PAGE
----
It was a dark night. Really, really dark. Low overcast, no moon, no stars. We had already applied for a so-called COPS grant for Anvis 9 NVG’s, but they were still a far-off dream. This was still Mark One (sleepy) Eyeball. I tried to inquire what kind of area we were going to be searching in. It was a really large county. The two sergeants, one of whom had a large family of young ones himself, were focused on finding, not flying. Tunnel vision. I tried to drop a hint that this might just not work out. Zero response. With misgivings, I flew along in the general direction. It was all right at the start: city lights, street lights, good orientation. I had a respectable amount of night flying under my belt, including in mountainous areas, and I searched in vain for some kind of natural lighting. Nothing. That damn overcast. Soon we left the town behind us, and now it started to get harder. And harder. At first, there was the odd house, with maybe a security light. But eventually, and fairly abruptly, I was faced with… nothing. Black. A void. Zero surface references.
I turned around.
“Sorry guys, this is not going to work. No ambient light….”
Instant eruption. Two emotional passengers. All sorts of classic EMS pilot-challenge comments:
“We have GOT to get there!”
“We have no choice – we HAVE to find them!”
Somewhat tougher in mindset than I perhaps sound, my silent thoughts were ice cold:
“Yes, we DO have a choice, and I’m NOT going there…”
I had by now turned back towards the distant city lights. To humor them, I turned back on course, towards Zero Dark Thirty, and, with no intention of pressing on, I explained, nicely but firmly, that I could not safely fly due to the lack of any visual references. “And”, I ended up, “I don’t know what’s out there. Hills, mountains, wires, God knows…”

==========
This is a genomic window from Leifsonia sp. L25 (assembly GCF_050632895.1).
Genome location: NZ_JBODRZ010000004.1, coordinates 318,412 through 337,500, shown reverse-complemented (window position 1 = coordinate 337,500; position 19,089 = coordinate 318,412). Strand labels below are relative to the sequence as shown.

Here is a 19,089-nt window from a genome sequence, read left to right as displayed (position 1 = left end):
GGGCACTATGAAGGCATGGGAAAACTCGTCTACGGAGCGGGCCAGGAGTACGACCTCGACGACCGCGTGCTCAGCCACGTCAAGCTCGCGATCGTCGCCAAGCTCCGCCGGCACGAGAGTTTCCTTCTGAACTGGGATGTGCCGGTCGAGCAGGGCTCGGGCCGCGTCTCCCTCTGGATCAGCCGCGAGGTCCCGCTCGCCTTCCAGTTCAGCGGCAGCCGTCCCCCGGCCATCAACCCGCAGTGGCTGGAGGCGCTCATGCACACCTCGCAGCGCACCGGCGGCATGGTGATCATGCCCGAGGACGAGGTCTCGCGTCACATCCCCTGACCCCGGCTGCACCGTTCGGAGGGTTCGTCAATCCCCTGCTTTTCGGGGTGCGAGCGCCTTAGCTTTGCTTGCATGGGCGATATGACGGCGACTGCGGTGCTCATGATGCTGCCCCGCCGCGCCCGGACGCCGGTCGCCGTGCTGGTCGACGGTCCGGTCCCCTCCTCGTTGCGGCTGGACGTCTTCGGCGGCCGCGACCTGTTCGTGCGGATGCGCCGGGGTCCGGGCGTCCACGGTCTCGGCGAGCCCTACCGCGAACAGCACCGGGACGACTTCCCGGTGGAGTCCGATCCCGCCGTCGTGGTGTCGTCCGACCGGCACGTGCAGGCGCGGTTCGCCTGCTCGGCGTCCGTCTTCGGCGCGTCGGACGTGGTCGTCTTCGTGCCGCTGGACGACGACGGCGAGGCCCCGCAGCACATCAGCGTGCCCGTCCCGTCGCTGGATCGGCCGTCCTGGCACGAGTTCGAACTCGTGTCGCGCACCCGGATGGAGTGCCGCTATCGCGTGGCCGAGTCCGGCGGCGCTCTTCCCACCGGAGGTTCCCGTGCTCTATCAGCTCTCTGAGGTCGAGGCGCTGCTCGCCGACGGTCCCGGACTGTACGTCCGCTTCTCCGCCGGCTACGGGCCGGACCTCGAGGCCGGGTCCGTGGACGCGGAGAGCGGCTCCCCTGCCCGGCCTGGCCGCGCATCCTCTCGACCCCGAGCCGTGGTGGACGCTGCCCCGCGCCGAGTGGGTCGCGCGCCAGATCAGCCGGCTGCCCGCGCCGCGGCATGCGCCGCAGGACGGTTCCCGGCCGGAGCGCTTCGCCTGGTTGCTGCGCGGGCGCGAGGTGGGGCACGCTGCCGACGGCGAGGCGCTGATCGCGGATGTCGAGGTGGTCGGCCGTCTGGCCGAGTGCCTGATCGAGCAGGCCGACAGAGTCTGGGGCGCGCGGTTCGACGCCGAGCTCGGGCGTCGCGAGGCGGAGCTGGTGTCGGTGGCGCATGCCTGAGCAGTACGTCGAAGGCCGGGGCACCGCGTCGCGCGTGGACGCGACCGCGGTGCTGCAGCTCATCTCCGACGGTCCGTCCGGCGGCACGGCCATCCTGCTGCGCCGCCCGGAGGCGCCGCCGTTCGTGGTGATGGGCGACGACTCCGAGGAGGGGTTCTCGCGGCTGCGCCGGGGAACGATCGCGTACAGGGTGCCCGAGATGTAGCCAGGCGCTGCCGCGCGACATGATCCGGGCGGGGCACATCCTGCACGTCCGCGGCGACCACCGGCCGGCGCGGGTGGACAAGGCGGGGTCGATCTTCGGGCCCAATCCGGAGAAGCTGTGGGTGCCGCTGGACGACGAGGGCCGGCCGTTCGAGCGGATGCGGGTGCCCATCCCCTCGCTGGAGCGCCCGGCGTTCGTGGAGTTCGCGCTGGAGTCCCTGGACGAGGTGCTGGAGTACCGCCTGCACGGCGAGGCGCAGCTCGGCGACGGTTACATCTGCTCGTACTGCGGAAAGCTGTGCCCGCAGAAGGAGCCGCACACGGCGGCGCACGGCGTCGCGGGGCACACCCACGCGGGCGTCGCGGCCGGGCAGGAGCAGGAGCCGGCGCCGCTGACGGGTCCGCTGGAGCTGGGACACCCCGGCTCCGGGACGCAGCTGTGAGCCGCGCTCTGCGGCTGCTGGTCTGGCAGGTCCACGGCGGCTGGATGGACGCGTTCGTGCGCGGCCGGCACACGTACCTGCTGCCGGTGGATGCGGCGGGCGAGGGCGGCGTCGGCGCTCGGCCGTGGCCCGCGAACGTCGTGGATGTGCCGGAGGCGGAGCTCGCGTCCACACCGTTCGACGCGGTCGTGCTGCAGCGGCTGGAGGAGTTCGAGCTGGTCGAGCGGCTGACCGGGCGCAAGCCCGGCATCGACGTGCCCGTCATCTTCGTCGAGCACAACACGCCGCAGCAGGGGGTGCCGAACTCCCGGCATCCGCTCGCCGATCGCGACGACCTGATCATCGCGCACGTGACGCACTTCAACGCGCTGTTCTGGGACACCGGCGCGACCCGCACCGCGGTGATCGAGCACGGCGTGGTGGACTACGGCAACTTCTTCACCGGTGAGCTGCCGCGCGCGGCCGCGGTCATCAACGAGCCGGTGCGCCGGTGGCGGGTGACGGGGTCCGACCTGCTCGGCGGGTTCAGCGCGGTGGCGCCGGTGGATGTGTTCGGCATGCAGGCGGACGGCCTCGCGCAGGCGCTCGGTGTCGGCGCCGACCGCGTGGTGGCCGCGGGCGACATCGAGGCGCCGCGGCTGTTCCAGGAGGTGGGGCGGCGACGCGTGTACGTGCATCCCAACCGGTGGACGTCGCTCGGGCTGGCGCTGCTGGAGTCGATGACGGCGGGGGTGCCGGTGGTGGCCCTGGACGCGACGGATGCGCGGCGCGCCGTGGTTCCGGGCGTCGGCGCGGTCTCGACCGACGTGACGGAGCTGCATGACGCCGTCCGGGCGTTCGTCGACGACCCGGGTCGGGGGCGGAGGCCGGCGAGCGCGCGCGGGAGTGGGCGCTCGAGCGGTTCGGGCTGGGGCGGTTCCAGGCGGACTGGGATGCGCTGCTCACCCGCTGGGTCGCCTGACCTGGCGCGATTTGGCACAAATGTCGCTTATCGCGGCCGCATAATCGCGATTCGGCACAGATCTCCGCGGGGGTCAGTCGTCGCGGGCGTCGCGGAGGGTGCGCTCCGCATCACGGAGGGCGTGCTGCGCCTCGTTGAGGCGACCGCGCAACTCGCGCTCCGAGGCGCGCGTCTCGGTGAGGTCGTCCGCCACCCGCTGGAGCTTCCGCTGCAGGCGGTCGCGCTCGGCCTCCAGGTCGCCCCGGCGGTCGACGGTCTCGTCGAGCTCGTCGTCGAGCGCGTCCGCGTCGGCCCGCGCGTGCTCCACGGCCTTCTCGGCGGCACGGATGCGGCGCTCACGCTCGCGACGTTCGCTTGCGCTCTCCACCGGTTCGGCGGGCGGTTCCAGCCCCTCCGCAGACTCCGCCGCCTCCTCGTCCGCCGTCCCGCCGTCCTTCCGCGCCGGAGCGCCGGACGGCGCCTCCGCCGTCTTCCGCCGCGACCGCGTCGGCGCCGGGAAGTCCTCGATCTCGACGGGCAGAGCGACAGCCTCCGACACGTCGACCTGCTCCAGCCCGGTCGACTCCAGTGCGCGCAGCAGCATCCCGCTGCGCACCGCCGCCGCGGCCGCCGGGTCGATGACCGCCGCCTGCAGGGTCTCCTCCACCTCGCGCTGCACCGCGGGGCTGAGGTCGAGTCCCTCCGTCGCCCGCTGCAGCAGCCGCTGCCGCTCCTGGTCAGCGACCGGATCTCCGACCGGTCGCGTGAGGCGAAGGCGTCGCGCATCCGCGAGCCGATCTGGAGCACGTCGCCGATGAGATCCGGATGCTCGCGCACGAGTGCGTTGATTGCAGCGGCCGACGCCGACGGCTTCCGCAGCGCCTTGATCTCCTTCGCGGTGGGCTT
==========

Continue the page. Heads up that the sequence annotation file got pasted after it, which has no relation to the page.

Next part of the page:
To this, one of the Sergeants angrily interjected: “Well, I KNOW that area! It’s flat land!”
I kept the cool. I wasn’t pleased, but now was the time to show reasonable, not irritable.
“Well, that’s fine, I believe you, but I can’t just blast on and take your word for it. I need to be able to ascertain that for myself, to be safe, and I can’t. So, I’m sorry, but we are turning back…”
And I did. Temperature in the helicopter: Minus two hundred and forty Kelvin.
“Well”, they said, in total exasperation, “there’s a Fire Station three miles West of here. Can you get us there???” The intonation of the question seemed to imply severe lack of faith in my brain, judgment and skill power
I said I thought I could. They got on their radio, and in short order we had the offer of one of their vehicles to continue the journey by road.
We landed there safely, and I wondered if they would even wait for me to cool down the engine, or if they would just blast off and leave that useless excuse for a Pilot behind. But no, they waited for me, irritably, and I ended up packed in the back amongst Fire Department equipment, like so much obsolete baggage. Off we sped through the darkness, tires squealing, to continue the search by road.